Created by Hubert Curien in 1992, National Science Week is an outreach event designed to engage the public and promote science by giving them the opportunity to meet scientists. This year, the Ministry of Education, Higher Education and Research is organizing the 25th successive edition in partnership with 15 research bodies1. The high point for CNES and invited partner organizations will be Science en Direct, a two-day event mediated by Fred Courant and his team of presenters from the TV programme l’Esprit Sorcier on 8 and 9 October at the Cité des Sciences et de l’Industrie.
Ahead of this year’s science week, the event’s patron Thomas Pesquet—currently getting ready to depart for the ISS—came to the Cité des Sciences et de l’Industrie to meet an audience of several hundred children alongside Najat Vallaud-Belkacem, the Minister of Education, Higher Education and Research, Thierry Mandon, Secretary of State for Higher Education and Research, and CNES President Jean-Yves Le Gall. The children were given a presentation of CNES’s Echo experiment that will enable astronauts to perform an ultrasound self-scan in space using a tele-operated scanner probe. Besides its utility on the space station, improving this system will also bring significant benefits here on Earth, in particular by providing better medical care for populations living in remote regions.
Another important event of the day was the signature by CNES and ESA of the cooperation agreement covering Thomas Pesquet’s Proxima mission. This agreement outlines the legal framework governing the experiments (see attached document) that Thomas will be performing. In addition to experiments to be conducted by ESA, CNES is developing innovative instruments designed to enable closer insights into aspects of human physiology (Echo, Everywear and Perspectives), better control of living conditions on the ISS (AquaPad and Matiss) and a deeper understanding of how fluids behave in space (Fluidics). The ESA/CNES experiment programme encompasses five main topics: human physiology, the space environment, fluid physics, fundamental physics and education. Twenty of these experiments will be under the responsibility of the CADMOS centre for the development of microgravity applications and space operations at the Toulouse Space Centre, in charge of planning, organizing and monitoring microgravity experiments.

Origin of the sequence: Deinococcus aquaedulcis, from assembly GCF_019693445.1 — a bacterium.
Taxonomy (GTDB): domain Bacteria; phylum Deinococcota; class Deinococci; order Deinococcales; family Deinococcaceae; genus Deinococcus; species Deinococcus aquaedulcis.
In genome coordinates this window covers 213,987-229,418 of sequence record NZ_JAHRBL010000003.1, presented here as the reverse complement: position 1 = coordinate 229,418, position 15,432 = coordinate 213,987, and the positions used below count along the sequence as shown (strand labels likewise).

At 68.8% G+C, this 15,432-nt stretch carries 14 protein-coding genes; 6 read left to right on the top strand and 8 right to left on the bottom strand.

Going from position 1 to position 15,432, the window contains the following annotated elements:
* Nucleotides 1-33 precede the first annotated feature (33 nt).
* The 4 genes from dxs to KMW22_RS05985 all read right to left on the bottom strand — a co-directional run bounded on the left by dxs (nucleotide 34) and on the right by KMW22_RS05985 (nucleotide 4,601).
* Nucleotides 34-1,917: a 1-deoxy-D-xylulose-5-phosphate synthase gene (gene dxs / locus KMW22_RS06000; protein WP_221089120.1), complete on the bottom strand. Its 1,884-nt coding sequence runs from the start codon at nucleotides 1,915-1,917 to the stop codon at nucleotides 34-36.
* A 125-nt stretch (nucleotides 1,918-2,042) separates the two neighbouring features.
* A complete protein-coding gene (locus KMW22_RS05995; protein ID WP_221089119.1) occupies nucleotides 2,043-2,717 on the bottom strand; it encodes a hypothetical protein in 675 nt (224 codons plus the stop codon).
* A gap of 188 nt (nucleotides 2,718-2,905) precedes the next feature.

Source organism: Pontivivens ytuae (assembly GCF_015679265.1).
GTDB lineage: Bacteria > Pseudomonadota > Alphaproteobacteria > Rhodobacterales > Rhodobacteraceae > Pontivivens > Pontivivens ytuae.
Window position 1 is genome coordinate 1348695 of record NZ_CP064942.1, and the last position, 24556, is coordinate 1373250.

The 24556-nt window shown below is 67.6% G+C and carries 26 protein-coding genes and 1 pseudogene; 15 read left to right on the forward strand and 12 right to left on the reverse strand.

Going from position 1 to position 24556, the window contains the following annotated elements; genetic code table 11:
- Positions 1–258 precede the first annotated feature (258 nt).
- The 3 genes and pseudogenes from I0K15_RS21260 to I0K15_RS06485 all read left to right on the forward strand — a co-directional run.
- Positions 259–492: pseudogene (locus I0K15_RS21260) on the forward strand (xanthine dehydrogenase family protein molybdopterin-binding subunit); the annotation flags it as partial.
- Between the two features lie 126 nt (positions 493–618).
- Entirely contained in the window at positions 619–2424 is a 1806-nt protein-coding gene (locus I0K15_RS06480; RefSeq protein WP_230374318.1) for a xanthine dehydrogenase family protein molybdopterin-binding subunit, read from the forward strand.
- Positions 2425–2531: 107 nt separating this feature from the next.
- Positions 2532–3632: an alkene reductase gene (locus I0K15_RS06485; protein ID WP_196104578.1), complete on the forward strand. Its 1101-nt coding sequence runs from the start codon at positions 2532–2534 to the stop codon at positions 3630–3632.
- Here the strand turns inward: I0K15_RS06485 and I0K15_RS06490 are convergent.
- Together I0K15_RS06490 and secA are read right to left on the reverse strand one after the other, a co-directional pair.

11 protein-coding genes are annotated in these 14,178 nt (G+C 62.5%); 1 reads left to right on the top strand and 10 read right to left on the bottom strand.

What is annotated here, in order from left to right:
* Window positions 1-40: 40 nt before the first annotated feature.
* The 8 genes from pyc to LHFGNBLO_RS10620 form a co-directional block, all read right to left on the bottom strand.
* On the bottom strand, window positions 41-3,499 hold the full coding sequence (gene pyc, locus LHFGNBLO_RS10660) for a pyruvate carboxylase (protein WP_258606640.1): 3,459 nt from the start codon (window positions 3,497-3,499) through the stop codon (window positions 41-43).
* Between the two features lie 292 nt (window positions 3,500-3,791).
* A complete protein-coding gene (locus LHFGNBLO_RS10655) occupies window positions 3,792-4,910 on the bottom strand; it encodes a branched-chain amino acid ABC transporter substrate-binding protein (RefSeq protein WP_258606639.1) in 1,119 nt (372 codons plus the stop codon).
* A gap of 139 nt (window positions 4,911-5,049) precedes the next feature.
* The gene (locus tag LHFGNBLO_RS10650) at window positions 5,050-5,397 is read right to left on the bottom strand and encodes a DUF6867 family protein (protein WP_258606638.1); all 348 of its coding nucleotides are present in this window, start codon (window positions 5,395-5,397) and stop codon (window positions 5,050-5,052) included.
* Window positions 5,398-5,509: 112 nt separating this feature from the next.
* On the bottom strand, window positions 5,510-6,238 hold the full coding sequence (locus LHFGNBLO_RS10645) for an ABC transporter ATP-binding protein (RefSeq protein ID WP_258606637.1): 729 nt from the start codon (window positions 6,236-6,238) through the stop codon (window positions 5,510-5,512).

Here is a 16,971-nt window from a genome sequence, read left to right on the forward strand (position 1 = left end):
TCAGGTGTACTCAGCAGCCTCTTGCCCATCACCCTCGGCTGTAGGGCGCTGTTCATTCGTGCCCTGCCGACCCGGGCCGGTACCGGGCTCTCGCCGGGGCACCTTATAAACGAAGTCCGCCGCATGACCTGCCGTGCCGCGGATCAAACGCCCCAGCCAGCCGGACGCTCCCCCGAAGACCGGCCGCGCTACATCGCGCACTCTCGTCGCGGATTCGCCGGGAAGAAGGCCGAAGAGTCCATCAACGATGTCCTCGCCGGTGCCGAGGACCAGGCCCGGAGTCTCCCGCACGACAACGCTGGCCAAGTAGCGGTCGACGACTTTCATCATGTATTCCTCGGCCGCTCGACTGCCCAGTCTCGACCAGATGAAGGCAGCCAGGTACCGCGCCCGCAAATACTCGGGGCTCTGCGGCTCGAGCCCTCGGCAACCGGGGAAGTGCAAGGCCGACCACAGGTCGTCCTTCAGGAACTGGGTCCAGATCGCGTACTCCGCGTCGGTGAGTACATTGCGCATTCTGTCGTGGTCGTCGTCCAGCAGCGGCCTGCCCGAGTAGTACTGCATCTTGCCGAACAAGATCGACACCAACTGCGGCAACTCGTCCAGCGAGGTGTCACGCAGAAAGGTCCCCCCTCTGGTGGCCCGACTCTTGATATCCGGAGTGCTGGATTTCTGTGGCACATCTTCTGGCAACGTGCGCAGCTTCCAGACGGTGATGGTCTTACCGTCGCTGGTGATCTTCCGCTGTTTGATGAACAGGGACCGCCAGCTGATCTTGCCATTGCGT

1 BRGM, CEA, CNES, CNRS, Genopole, IFPEN, IFREMER, INERIS, INRA, INRIA, INSERM, IRD, IRSTEA, Meteo-France and Evry University.